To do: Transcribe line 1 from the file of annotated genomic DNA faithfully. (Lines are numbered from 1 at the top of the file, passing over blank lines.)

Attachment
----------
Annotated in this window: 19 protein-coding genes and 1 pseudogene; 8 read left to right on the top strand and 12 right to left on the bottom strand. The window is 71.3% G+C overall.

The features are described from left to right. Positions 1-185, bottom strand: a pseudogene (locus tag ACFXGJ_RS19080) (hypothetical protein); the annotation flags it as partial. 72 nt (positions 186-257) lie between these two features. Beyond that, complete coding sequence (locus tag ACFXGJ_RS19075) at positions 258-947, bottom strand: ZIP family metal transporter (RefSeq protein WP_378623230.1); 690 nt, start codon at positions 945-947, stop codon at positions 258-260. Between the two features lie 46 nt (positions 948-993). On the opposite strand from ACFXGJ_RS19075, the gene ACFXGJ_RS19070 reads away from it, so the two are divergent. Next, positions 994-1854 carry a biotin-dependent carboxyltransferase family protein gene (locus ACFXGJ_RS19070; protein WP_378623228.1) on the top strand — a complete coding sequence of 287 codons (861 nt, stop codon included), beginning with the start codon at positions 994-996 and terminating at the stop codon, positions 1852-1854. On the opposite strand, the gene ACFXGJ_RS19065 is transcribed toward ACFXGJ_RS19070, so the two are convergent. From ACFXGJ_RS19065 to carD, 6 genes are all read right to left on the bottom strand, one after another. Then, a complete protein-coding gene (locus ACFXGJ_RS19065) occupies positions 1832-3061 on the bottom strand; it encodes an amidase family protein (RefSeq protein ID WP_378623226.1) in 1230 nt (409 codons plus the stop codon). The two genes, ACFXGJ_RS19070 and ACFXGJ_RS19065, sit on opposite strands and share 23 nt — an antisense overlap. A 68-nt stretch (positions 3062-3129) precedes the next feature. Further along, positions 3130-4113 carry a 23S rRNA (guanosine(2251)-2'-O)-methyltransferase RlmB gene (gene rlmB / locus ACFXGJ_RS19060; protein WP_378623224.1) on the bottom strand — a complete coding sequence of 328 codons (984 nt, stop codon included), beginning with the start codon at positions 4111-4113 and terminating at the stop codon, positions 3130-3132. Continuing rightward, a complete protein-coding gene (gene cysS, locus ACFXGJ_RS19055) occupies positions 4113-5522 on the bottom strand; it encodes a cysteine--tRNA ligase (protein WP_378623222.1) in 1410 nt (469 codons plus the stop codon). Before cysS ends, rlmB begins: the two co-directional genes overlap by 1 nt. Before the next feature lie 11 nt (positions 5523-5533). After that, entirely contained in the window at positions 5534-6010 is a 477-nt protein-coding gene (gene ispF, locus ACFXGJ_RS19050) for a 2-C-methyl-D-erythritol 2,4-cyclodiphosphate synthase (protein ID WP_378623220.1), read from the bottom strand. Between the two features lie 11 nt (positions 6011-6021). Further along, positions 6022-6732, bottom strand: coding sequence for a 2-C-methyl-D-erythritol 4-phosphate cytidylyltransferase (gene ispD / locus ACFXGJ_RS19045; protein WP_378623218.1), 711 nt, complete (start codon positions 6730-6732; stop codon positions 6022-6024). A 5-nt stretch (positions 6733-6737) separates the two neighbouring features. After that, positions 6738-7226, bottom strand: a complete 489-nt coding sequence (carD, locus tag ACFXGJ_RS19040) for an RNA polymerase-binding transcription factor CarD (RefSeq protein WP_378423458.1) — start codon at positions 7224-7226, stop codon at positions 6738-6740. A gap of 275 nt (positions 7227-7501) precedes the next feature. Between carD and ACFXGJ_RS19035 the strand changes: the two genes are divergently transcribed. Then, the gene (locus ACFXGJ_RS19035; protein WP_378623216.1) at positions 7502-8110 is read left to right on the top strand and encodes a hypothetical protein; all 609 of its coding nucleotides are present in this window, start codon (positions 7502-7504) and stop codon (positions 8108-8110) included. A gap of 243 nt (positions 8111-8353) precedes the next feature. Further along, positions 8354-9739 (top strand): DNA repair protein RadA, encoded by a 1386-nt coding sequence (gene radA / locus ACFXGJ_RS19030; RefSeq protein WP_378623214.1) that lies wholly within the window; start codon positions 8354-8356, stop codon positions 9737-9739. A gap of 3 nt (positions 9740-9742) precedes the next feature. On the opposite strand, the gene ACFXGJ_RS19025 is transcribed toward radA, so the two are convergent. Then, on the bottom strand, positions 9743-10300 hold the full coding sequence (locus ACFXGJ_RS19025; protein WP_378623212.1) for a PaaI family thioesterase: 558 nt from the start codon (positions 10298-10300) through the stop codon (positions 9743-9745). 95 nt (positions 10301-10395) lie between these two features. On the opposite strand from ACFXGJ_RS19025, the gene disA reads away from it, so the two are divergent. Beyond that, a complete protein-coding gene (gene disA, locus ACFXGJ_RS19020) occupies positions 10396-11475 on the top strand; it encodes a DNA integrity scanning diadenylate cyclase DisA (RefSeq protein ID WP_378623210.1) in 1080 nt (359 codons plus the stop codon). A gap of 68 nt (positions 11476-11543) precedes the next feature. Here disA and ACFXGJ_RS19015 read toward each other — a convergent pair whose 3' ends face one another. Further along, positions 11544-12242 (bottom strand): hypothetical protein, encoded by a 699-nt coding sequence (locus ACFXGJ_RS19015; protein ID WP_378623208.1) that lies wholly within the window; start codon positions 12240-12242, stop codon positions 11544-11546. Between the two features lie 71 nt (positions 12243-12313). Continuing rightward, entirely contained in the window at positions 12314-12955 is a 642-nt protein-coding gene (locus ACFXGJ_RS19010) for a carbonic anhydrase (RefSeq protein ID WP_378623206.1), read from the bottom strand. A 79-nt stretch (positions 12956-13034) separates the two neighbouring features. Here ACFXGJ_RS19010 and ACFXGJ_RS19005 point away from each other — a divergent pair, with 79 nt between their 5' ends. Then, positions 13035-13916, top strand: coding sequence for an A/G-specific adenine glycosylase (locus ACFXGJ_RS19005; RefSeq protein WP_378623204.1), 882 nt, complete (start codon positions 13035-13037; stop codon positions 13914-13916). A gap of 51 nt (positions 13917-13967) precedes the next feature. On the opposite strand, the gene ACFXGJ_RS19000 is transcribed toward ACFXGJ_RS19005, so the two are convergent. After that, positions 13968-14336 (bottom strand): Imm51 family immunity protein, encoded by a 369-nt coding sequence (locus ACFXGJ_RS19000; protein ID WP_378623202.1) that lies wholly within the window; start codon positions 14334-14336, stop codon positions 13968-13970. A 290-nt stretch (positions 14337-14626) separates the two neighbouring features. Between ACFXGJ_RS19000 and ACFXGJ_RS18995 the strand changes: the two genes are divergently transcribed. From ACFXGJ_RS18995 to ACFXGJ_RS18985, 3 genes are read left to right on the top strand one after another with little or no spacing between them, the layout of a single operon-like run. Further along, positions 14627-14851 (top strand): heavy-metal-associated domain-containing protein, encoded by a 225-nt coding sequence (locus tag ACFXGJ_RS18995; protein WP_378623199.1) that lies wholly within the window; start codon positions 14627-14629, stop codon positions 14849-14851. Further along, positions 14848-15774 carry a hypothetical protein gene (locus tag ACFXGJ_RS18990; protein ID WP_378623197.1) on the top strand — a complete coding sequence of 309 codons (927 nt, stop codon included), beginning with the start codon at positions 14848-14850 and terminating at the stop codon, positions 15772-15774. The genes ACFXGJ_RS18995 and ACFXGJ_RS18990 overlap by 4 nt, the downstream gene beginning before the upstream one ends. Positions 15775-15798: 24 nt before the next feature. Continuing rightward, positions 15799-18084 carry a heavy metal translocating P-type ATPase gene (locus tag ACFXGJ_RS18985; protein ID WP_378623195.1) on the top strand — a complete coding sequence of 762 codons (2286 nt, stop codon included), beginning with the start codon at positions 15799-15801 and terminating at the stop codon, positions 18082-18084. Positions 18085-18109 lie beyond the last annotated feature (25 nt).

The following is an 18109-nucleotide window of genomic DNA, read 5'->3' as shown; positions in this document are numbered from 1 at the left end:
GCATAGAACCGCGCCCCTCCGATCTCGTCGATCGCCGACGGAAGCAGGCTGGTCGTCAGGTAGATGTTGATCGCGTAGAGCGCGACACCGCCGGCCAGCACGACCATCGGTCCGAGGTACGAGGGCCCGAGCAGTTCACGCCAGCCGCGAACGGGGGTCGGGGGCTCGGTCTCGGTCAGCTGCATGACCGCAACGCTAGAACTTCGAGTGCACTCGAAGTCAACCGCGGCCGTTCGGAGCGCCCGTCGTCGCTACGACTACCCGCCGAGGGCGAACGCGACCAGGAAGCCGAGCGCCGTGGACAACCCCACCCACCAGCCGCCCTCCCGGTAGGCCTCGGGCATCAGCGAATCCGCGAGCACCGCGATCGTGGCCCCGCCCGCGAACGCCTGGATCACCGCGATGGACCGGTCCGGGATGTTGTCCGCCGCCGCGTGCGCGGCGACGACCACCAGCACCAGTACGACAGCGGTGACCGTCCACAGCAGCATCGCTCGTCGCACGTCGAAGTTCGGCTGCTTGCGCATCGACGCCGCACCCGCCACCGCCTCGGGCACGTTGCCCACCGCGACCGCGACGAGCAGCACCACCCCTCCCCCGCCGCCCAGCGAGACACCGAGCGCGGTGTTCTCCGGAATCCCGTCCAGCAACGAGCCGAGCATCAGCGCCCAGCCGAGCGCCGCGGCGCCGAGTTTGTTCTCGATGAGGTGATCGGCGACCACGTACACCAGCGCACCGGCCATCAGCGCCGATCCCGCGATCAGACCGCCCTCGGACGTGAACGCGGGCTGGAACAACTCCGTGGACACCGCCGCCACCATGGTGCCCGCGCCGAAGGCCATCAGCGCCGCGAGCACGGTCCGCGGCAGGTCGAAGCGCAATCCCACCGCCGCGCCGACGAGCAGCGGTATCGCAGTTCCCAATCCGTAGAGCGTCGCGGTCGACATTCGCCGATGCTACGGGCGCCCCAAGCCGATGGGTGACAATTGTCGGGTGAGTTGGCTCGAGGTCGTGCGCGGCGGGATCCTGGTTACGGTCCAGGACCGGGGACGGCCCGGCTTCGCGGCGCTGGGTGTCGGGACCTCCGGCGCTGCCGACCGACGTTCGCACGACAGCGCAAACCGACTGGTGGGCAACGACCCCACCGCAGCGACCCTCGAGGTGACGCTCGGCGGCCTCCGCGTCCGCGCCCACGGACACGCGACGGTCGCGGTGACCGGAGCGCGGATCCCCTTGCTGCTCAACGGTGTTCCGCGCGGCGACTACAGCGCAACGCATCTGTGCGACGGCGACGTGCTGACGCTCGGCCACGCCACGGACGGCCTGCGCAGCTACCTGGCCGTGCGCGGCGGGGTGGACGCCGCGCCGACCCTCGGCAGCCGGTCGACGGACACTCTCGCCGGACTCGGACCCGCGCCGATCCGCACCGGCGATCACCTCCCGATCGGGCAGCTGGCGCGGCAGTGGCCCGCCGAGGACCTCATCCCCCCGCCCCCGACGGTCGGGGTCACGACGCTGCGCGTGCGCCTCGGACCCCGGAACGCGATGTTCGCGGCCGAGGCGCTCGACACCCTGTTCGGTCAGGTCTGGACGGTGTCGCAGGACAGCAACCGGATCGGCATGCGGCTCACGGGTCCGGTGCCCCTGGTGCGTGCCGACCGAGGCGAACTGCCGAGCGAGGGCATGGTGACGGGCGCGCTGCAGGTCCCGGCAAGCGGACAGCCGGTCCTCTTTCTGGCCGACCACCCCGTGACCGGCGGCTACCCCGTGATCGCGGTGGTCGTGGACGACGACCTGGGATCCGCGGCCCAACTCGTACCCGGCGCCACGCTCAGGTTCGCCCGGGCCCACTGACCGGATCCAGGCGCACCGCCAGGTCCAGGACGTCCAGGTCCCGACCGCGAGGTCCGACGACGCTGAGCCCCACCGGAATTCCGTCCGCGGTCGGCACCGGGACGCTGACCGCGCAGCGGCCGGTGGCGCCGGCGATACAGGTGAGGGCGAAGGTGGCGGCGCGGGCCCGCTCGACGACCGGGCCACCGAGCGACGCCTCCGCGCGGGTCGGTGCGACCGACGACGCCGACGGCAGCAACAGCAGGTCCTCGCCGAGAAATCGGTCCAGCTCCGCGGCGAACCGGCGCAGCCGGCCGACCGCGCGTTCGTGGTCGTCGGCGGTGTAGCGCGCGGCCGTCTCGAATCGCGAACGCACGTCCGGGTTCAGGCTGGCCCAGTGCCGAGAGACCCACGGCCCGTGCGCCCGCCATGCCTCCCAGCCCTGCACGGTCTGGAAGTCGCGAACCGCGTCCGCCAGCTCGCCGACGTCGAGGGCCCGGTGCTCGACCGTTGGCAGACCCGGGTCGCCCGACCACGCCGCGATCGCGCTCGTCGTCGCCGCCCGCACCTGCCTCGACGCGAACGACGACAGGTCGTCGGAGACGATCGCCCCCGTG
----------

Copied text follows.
Annotated in this window: 19 protein-coding genes and 1 pseudogene; 8 read left to right on the top strand and 12 right to left on the bottom strand. The window is 71.3% G+C overall.